It was faithfully rebuilt in 1952. The Cathedral preserves several artworks, among which make stand out some beautiful Mannerist paintings, like “St. Francis of Assisi” by Jacopo Chimenti da Empoli (1554-1640); “The Triumph of Santa Giulia” by Jacopo Ligozzi (1547-1627) and the “Assumption of the Holy Virgin” by Domenico Cresti “Il Passignano” (1560-1638).

By will of Ferdinando I de Medici many of the most important monuments and sites in Livorno were built, like the eastern residential area where the beautiful Piazza Grande is standing; Via Grande, also known as Via Ferdinanda ; the Chiesa di Santa Giulia (Via Santa Giulia), a wonderful mannerist church devoted to the saint patroness of the city, hosting several arts works, among which makes stand out an impressing altar piece representing S. Giulia, coming from the school of Giotto .The church also houses nine tombs where one each  Knights of the Military Order of Saint Stephen were buried, as well as several relics of  the saint patroness, which were granted to the church by the wife of the Grand Duke.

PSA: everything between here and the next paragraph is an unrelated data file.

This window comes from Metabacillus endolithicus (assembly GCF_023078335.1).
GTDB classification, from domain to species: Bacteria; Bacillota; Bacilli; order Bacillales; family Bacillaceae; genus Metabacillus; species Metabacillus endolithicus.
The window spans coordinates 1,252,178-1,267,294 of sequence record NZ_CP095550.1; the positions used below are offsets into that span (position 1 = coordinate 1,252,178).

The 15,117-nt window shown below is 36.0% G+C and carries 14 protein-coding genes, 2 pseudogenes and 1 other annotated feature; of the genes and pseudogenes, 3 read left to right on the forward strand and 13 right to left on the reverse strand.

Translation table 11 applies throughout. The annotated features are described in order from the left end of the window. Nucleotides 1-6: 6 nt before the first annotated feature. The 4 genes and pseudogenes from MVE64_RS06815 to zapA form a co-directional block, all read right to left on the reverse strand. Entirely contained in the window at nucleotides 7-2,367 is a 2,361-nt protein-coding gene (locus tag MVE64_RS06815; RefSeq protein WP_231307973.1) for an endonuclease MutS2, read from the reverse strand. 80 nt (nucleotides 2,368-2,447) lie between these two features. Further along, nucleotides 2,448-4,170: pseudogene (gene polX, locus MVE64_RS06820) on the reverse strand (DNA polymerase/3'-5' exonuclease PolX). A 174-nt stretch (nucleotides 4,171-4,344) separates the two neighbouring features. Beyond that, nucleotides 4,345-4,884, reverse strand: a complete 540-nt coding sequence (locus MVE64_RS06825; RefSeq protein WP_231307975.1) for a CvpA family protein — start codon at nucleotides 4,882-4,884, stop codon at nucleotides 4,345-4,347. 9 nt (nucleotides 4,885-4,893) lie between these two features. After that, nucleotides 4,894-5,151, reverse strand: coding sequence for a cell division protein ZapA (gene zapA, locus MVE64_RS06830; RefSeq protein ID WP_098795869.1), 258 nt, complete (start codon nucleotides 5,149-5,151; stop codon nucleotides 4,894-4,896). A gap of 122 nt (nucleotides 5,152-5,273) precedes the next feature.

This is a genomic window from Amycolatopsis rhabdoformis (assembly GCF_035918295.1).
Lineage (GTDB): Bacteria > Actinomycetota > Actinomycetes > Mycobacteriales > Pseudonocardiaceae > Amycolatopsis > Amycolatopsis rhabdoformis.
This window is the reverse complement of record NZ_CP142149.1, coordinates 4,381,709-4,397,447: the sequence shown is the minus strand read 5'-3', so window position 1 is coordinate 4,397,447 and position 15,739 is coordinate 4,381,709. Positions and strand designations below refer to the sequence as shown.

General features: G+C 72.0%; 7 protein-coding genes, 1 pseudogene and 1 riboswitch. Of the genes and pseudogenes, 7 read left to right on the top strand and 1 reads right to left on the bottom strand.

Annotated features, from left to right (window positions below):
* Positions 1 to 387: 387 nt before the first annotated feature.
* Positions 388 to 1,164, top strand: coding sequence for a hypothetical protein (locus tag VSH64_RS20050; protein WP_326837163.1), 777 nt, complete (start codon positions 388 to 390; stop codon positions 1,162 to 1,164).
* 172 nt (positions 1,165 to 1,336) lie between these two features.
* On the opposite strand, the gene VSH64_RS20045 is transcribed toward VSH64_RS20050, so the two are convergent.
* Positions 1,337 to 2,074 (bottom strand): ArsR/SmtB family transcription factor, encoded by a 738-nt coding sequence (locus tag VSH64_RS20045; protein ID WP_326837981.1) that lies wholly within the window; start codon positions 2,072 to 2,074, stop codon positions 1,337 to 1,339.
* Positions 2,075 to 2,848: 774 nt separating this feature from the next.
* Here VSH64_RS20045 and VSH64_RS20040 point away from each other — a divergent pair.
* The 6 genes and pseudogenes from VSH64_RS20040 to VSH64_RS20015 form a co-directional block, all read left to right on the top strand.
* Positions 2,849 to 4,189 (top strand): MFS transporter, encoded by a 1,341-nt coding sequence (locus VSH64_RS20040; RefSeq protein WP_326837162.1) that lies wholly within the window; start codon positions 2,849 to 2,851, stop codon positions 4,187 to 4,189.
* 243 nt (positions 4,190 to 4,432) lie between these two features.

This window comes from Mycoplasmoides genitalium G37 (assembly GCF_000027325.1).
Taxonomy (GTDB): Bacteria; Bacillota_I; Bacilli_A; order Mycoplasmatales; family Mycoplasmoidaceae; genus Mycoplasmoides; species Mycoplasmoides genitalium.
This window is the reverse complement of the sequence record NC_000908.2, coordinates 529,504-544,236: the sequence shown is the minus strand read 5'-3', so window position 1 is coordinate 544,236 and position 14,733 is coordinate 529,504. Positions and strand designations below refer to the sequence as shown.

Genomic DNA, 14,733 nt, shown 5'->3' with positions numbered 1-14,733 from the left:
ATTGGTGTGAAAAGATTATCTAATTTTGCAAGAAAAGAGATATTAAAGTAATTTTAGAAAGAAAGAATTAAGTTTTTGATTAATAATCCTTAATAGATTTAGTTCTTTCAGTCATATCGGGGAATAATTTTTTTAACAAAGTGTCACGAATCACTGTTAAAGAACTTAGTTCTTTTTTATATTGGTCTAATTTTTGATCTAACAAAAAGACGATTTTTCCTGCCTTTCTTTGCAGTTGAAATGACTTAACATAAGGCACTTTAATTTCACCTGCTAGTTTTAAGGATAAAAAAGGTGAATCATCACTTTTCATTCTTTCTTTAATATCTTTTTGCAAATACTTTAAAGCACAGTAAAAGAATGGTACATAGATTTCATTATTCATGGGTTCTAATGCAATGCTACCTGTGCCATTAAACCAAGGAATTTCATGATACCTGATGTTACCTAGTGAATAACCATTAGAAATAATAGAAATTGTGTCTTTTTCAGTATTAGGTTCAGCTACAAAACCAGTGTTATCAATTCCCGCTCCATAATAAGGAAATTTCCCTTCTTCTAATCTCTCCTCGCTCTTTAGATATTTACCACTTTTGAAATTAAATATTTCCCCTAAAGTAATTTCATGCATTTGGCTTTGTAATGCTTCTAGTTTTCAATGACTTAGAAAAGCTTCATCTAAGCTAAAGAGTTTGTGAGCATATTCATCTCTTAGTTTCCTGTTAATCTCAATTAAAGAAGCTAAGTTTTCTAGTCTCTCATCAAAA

The Grand Duke took also charge of the enlargement of the harbour’s area - which reached a great extent, able to tie up more than 300 ships- as well as the construction of new fortified walls for the town.